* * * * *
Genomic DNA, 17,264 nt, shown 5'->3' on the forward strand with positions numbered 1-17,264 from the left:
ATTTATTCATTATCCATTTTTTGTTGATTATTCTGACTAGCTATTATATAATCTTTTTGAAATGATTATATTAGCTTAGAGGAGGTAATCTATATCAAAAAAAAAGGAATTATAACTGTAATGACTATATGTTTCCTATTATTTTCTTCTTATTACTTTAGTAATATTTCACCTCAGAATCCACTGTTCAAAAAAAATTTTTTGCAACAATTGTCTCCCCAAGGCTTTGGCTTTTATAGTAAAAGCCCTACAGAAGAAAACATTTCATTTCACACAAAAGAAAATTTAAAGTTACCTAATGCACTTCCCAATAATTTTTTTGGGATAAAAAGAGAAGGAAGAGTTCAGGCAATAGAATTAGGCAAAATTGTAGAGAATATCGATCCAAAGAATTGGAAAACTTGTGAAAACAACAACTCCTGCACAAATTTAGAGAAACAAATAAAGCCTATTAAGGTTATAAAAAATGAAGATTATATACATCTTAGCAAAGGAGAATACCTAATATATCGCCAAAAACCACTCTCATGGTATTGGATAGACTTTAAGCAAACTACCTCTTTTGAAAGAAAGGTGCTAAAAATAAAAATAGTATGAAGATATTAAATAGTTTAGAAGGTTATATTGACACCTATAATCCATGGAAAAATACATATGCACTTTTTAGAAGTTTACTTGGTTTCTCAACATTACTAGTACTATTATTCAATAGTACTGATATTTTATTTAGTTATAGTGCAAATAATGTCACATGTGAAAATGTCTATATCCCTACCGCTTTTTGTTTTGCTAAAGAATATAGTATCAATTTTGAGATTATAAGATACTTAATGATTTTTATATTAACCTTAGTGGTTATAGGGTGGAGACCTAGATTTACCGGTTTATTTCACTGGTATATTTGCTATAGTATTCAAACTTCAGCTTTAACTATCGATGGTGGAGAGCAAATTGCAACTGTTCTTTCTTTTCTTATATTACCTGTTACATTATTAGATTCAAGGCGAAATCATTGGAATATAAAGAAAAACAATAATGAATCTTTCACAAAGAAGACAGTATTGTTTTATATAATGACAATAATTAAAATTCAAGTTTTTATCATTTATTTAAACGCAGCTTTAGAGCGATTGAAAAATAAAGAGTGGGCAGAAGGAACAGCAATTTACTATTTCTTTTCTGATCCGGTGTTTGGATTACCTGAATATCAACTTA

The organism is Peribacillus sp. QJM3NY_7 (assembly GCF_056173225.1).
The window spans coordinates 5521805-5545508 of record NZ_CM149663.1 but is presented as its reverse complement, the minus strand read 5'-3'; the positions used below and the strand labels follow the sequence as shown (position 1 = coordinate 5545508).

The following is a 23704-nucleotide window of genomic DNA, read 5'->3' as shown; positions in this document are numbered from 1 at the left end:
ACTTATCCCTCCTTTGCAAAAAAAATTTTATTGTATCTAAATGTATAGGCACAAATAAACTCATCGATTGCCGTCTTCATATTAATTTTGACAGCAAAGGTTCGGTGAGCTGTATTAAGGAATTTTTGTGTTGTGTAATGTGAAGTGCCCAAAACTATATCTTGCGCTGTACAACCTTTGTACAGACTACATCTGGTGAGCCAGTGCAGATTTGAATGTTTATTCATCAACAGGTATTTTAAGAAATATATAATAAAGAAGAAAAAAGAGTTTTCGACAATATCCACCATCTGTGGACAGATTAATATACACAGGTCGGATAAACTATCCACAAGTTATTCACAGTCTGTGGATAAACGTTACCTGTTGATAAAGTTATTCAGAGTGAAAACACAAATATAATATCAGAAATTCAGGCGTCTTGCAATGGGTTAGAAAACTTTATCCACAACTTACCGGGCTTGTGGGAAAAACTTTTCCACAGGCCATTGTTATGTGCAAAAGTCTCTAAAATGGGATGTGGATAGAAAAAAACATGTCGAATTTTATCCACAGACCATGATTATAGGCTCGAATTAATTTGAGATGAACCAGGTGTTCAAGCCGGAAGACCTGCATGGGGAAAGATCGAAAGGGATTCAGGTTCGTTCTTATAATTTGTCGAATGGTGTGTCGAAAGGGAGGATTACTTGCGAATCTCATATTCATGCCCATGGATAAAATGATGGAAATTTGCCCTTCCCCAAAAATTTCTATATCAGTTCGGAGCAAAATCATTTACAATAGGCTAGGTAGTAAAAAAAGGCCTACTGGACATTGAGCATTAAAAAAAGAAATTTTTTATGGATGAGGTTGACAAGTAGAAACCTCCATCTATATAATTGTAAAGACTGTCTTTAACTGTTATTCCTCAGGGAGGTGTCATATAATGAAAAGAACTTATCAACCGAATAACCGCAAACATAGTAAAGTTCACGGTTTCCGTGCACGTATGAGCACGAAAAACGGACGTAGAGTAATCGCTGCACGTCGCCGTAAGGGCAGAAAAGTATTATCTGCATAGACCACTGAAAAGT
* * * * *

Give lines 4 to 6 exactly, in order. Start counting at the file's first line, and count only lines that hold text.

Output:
The window spans coordinates 5521805-5545508 of record NZ_CM149663.1 but is presented as its reverse complement, the minus strand read 5'-3'; the positions used below and the strand labels follow the sequence as shown (position 1 = coordinate 5545508).

The following is a 23704-nucleotide window of genomic DNA, read 5'->3' as shown; positions in this document are numbered from 1 at the left end:
ACTTATCCCTCCTTTGCAAAAAAAATTTTATTGTATCTAAATGTATAGGCACAAATAAACTCATCGATTGCCGTCTTCATATTAATTTTGACAGCAAAGGTTCGGTGAGCTGTATTAAGGAATTTTTGTGTTGTGTAATGTGAAGTGCCCAAAACTATATCTTGCGCTGTACAACCTTTGTACAGACTACATCTGGTGAGCCAGTGCAGATTTGAATGTTTATTCATCAACAGGTATTTTAAGAAATATATAATAAAGAAGAAAAAAGAGTTTTCGACAATATCCACCATCTGTGGACAGATTAATATACACAGGTCGGATAAACTATCCACAAGTTATTCACAGTCTGTGGATAAACGTTACCTGTTGATAAAGTTATTCAGAGTGAAAACACAAATATAATATCAGAAATTCAGGCGTCTTGCAATGGGTTAGAAAACTTTATCCACAACTTACCGGGCTTGTGGGAAAAACTTTTCCACAGGCCATTGTTATGTGCAAAAGTCTCTAAAATGGGATGTGGATAGAAAAAAACATGTCGAATTTTATCCACAGACCATGATTATAGGCTCGAATTAATTTGAGATGAACCAGGTGTTCAAGCCGGAAGACCTGCATGGGGAAAGATCGAAAGGGATTCAGGTTCGTTCTTATAATTTGTCGAATGGTGTGTCGAAAGGGAGGATTACTTGCGAATCTCATATTCATGCCCATGGATAAAATGATGGAAATTTGCCCTTCCCCAAAAATTTCTATATCAGTTCGGAGCAAAATCATTTACAATAGGCTAGGTAGTAAAAAAAGGCCTACTGGACATTGAGCATTAAAAAAAGAAATTTTTTATGGATGAGGTTGACAAGTAGAAACCTCCATCTATATAATTGTAAAGACTGTCTTTAACTGTTATTCCTCAGGGAGGTGTCATATAATGAAAAGAACTTATCAACCGAATAACCGCAAACATAGTAAAGTTCACGGTTTCCGTGCACGTATGAGCACGAAAAACGGACGTAGAGTAATCGCTGCACGTCGCCGTAAGGGCAGAAAAGTATTATCTGCATAGACCACTGAAAAGT